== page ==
Predicted harsh winter may be a revenue buster for Grand Rapids
After this opening week of ArtPrize with the city of Grand Rapids filled with warmth, sunshine, and tourists spending money, imagining winter is a bit of a cold, wet blanket, but the predictions of another harsh winter for the Midwest have business owners wondering how another bitter season of snow could affect their bottom lines.
Last winter multiple cycles of polar vortex put a strain on natural gas companies, and many were unable to provide needed fuel because of bottlenecks in the system. The resultant increased demand pushed fuel prices far higher than usual, which cut into many companies’ profits. Multiple EPA-driven closures of coal-fired power plants will only drive prices higher and restrict the supply of energy. A lack of heating fuel could be ruinous for companies that stock groceries, high tech equipment or anything else that must be stored at a constant temperature.
Another commodity in short supply is road salt. Because so much was used last winter, there is less available now and prices will be higher. Most directly affected will be municipalities and commercial snow plow operators. They will have to juggle their budgets to come up with the money for salt. Last year many plowing companies operated at a loss because of all the extra manpower they were contractually obligated to provide. Their rates this year will factor in the potential for harsher weather and will likely be higher - which may mean less blacktop will be cleared. If roads, parking lots, and driveways go unplowed and unsalted, fewer customers will venture out to shop.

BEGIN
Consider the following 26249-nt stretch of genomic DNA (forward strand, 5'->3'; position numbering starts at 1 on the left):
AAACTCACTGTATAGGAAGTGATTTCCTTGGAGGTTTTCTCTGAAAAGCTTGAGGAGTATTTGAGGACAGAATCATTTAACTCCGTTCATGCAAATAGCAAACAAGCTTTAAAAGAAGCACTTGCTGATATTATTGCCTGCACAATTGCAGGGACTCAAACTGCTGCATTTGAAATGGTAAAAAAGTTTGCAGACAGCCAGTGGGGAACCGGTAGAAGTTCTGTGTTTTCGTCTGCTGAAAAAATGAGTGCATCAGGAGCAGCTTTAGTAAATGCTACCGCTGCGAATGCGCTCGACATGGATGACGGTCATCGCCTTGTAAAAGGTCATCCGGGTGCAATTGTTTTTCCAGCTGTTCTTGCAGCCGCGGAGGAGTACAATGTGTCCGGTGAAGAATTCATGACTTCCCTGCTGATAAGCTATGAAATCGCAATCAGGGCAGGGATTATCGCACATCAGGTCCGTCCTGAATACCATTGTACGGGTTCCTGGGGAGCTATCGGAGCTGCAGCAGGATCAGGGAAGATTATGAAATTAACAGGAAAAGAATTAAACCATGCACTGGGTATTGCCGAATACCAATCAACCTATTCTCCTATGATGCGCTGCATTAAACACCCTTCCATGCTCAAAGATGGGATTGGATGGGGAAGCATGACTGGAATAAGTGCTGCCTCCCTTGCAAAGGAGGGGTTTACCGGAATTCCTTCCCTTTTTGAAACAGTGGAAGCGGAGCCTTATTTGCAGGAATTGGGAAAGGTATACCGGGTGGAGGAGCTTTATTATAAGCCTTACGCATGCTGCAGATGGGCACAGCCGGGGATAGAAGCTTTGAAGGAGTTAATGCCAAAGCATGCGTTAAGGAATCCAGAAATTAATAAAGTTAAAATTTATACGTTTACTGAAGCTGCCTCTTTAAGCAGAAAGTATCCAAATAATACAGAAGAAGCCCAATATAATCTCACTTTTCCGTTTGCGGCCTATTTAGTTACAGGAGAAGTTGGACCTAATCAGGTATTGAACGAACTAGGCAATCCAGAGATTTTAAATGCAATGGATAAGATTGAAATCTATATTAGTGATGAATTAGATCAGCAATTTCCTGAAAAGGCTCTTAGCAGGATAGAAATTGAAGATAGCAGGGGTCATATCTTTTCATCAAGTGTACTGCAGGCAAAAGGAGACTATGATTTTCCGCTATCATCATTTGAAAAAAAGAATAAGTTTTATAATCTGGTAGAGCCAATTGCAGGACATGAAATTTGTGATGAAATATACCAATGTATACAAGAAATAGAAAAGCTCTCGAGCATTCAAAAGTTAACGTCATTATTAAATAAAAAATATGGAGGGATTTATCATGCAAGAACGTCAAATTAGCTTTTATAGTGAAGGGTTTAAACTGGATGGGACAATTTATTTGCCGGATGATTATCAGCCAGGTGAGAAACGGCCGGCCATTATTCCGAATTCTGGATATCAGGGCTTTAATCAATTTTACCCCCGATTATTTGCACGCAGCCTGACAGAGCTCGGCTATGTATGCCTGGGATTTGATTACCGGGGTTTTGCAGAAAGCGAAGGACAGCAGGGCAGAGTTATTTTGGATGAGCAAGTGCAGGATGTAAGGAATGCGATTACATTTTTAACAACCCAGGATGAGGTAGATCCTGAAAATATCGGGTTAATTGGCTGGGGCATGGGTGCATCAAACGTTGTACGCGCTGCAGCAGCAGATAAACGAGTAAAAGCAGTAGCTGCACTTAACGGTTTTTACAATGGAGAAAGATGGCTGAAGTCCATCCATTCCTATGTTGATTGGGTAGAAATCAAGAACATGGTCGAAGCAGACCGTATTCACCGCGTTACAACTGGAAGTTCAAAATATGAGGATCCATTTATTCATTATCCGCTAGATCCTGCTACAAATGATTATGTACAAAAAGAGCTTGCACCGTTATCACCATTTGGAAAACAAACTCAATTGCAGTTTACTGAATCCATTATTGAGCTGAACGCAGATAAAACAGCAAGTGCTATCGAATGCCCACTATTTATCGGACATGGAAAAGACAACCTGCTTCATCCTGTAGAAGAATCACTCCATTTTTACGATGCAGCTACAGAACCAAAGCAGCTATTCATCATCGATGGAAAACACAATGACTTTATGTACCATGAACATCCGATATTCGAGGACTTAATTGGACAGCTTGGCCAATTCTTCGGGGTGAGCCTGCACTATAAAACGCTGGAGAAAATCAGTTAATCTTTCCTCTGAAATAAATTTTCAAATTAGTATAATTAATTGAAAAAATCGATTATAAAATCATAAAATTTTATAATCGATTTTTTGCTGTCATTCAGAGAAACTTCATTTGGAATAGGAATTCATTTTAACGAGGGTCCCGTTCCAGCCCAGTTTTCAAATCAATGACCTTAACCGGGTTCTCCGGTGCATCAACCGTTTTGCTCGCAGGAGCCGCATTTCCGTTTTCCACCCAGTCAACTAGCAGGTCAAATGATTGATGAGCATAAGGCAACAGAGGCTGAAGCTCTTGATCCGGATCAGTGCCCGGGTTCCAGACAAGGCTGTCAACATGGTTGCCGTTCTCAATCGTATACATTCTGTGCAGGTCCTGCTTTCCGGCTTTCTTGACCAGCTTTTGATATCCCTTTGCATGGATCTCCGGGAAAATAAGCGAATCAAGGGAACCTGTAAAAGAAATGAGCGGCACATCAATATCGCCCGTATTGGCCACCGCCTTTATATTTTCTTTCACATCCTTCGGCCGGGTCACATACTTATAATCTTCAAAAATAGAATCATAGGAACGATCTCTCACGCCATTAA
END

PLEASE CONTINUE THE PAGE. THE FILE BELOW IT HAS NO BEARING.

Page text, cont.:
Of course a hard winter is boon for some industries. Plenty of snow is a boon for ski slopes and tourist attractions catering to snowmobile enthusiasts, and the cumulative effect of worsening roads gives auto repair shops more work. A survey of businesses in the Grand Rapids area done by the Seidman College of Business at GVSU found that, despite the rigor of last winter, most companies did not report large losses and overall economic growth did not stop in 2014, although it slowed.
West Michigan has weathered any number of cycles, weather and economic, and is still standing strong, but it relies upon the supply of energy at reasonable rates to continue to grow. It remains to be seen if the combination of increased EPA regulation and harsh winter weather will have a strong negative effect on companies in the first quarter of 2015.